axle_end_parts.JPG

rh_hyatt_bearing.JPG

Link to comment
Share on other sites

I can make new axles for you. I will need your old axles and a rear wheel hub or rear wheel with the hub installed to get the tapper correct. My machine shop is located near Hudson NY. I've made axles for my 1915 Buick roadster, Larry Schramm's 1915 Buick truck. Also for a 1918 Columbia Ambulance that is at the old Rhinebeck Aerodrome which is a GMC chassis. All are still in service after many years of touring. The Columbia Ambulance is used weekly for shows at the Aerodrome. PM me if you're interested. Dandy Dave!

Edited by Dandy Dave (see edit history)
  • Like 3
Link to comment
Share on other sites

I've visually inspected the bearings and they look OK, but does anyone know how tight the actual fit is on the axle when installed? i put a 1.250" bar through the bearings (only one at a time)and it fits well but not tight (rocks a bit), but I think this might be normal?

Link to comment
Share on other sites

Some minimal play is normal, the bearings should slip into place without having to be driven in.  An old Model T trick if you have the axle completely apart is to measure the diameter of each of the spiral wound rollers on each bearing and put the bearings with the largest rollers (least wear) on the outer position.  On a Model T, the inner bearings seem to get much less wear than the outer ones.  :)

Link to comment
Share on other sites

My notes from 20 years ago,rear axle bearings 6308R8R with homemade cups (cup is to space the od of the bearing to the Id of axle housing)axles were od ground to fit bearings.These are sealed bearing.

Side thrust at gear carrier. Torrington NTA2031 is the bearing and TRC 2031 is the race/shim

For what it’s worth pinion bearing —cup is 3320-bearing 346- thrust for pinion same as side thrust

Front wheel outer race is 1220 ,bearing 1280 both Timken 

inner race 2525 Timken,bearing 4t-2580 NTN

Front grease seal CR 23425

Gear lube is Esso Marvelube EP 9F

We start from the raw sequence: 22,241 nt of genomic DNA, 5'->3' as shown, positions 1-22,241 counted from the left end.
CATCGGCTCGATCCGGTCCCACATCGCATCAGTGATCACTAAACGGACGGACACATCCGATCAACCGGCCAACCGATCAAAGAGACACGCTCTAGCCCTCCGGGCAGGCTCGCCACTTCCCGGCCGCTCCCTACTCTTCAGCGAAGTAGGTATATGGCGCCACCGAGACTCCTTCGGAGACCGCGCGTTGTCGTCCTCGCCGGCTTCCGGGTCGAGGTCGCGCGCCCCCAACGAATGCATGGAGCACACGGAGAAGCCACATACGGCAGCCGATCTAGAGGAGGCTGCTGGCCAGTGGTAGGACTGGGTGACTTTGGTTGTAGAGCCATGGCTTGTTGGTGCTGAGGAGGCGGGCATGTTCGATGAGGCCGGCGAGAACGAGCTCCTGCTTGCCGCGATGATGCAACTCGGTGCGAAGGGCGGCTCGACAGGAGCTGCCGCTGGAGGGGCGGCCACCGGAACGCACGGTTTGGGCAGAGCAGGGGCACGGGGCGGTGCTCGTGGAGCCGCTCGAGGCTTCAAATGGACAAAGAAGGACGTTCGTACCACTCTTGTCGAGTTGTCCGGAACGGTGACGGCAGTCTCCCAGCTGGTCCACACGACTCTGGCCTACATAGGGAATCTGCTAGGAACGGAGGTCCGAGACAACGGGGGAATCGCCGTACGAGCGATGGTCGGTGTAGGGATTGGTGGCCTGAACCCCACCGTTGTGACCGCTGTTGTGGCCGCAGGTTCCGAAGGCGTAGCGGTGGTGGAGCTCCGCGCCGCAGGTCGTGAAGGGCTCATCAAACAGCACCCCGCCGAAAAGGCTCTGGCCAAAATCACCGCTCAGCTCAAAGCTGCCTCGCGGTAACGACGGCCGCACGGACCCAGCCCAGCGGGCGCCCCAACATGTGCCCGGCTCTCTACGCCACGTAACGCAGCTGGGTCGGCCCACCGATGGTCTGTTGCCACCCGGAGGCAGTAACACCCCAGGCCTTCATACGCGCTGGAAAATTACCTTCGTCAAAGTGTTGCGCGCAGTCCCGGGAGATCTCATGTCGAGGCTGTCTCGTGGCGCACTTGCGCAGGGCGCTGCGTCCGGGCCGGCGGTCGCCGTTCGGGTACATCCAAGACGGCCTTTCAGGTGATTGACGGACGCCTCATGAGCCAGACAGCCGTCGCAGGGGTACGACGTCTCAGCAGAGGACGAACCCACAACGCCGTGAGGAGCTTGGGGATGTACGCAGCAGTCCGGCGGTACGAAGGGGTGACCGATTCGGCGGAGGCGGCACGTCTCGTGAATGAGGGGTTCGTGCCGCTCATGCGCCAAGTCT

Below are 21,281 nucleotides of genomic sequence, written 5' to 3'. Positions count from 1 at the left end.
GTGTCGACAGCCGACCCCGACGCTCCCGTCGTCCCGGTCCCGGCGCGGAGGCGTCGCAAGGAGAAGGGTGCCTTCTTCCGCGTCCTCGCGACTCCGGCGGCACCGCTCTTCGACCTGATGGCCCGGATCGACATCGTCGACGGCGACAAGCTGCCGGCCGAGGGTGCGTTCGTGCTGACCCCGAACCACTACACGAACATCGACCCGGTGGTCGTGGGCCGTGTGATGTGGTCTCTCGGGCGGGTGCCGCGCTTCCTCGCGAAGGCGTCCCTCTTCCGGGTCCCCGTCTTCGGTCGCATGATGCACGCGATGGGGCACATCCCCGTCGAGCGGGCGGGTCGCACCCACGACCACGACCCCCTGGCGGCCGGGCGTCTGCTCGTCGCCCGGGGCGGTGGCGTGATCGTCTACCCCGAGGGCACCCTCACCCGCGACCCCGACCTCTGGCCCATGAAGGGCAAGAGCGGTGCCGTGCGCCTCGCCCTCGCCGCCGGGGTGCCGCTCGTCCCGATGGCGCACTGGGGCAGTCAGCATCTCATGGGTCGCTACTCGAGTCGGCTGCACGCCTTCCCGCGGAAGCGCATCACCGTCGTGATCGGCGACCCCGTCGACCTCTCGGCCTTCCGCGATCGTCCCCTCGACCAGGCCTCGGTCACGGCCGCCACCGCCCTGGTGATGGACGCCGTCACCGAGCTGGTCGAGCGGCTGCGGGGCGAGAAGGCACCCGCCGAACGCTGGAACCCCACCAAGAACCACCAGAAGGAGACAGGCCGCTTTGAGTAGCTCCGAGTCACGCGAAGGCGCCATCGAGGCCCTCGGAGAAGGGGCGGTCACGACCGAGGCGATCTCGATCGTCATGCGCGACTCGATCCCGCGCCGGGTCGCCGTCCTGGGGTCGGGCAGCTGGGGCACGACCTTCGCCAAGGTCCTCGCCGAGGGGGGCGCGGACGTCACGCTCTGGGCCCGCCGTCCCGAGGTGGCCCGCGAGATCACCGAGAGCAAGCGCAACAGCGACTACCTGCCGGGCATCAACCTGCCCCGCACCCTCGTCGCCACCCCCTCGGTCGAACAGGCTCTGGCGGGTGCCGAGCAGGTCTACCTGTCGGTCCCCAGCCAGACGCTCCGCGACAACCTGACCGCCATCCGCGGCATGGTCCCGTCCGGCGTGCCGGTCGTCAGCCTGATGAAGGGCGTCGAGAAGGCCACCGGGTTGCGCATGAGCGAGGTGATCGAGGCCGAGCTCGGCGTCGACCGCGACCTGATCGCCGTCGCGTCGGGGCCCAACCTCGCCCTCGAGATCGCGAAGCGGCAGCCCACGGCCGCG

hope this helps cheers pete

Edited by playswithbrass (see edit history)
Link to comment
Share on other sites

When you have the Hyatt bearings out, take a good look at the hardened bearing sleeves in the axle housing.  The sleeves wear most at the top, where the weight of the car presses down onto the bearings.  If the sleeves are shot, that may be another reason to go with modern bearings.

 

I don't know about the EMF 30, but the sleeves in my Flanders 20 do not have a hole for the Model T Ford sleeve removal tool to fit.  That would have made removing the sleeves a bear, but luckily mine were in good shape (my car spent most of its life sitting in museums).  :)

 

Below are links to the Model T sleeves and the removal tool for reference.  You slide the tool inside the sleeve and turn it until the pin pops into the sleeve hole.  Then, you can turn the tool in the direction to make the sleeve slightly smaller in diameter so that it will slide out of the axle housing.  You do not have to remove the axle shaft to remove the sleeve with this tool.

 

https://www.modeltford.com/item/2509BQL.aspx

https://www.modeltford.com/item/2509QL.aspx

https://www.modeltford.com/item/2509SP.aspx

 

 

Link to comment
Share on other sites

The outer sleeves are worn badly, all the bearing rollers (on inner and outer) all measure right around .620". The axle and sleeve must be much softer than the bearing rollers. Seems like this outer bearing wear was caused by lack of lubrication, where the inners get a lot of splash from the ring gear. The sleeves do have a hole, but i am sure they are bigger than the Model t sleeves (2.50" installed diameter) so I'm not sure the tool will work with them.

Link to comment